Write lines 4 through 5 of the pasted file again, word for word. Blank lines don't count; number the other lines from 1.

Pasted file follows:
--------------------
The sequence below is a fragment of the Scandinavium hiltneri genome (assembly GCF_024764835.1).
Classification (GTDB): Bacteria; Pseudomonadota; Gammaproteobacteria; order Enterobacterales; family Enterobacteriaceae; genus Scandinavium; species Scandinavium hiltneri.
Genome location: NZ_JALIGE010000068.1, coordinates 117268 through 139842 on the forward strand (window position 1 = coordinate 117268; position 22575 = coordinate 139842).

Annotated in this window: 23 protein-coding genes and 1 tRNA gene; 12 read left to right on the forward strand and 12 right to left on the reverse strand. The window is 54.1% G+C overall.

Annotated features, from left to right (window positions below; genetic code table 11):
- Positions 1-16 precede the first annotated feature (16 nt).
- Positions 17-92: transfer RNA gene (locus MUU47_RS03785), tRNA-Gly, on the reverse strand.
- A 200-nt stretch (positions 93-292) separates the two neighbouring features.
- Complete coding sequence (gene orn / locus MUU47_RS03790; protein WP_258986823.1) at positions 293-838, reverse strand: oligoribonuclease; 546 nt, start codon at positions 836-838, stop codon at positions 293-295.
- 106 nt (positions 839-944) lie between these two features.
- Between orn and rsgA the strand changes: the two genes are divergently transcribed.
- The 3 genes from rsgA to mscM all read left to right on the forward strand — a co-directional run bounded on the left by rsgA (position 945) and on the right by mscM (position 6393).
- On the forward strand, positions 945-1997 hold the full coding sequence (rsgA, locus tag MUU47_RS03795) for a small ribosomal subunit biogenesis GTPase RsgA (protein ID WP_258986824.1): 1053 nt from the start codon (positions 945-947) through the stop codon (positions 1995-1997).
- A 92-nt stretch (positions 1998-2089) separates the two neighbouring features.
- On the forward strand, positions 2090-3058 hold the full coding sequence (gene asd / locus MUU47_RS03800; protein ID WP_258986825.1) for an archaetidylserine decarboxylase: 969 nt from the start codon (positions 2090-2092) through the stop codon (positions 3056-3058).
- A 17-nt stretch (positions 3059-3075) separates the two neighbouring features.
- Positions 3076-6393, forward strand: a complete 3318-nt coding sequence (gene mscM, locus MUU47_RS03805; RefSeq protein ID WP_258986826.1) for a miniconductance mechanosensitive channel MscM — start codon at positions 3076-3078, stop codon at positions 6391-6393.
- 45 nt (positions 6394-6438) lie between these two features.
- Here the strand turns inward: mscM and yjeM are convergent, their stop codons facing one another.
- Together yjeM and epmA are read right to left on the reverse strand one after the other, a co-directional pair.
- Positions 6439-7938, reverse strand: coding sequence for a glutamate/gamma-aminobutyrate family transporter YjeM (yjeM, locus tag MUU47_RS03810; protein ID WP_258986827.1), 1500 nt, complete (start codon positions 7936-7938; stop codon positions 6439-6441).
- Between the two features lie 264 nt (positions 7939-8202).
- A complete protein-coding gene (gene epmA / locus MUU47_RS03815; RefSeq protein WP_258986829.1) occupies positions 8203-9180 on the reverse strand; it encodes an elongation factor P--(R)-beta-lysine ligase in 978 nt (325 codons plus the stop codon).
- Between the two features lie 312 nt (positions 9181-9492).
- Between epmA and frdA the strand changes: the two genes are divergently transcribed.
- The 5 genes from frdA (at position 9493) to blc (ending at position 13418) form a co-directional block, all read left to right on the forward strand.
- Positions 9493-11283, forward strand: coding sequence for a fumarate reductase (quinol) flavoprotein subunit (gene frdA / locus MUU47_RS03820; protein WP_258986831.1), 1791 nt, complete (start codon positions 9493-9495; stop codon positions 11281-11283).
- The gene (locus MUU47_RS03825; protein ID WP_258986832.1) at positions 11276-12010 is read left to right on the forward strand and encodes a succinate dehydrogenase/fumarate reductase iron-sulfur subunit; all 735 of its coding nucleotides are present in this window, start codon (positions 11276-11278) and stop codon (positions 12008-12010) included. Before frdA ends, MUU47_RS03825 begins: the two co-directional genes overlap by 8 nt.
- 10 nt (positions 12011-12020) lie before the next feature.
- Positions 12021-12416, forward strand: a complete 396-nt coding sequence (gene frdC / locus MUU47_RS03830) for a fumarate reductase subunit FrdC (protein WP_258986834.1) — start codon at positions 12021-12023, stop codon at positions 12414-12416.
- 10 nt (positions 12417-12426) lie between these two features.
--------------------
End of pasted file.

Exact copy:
Annotated in this window: 23 protein-coding genes and 1 tRNA gene; 12 read left to right on the forward strand and 12 right to left on the reverse strand. The window is 54.1% G+C overall.

Annotated features, from left to right (window positions below; genetic code table 11):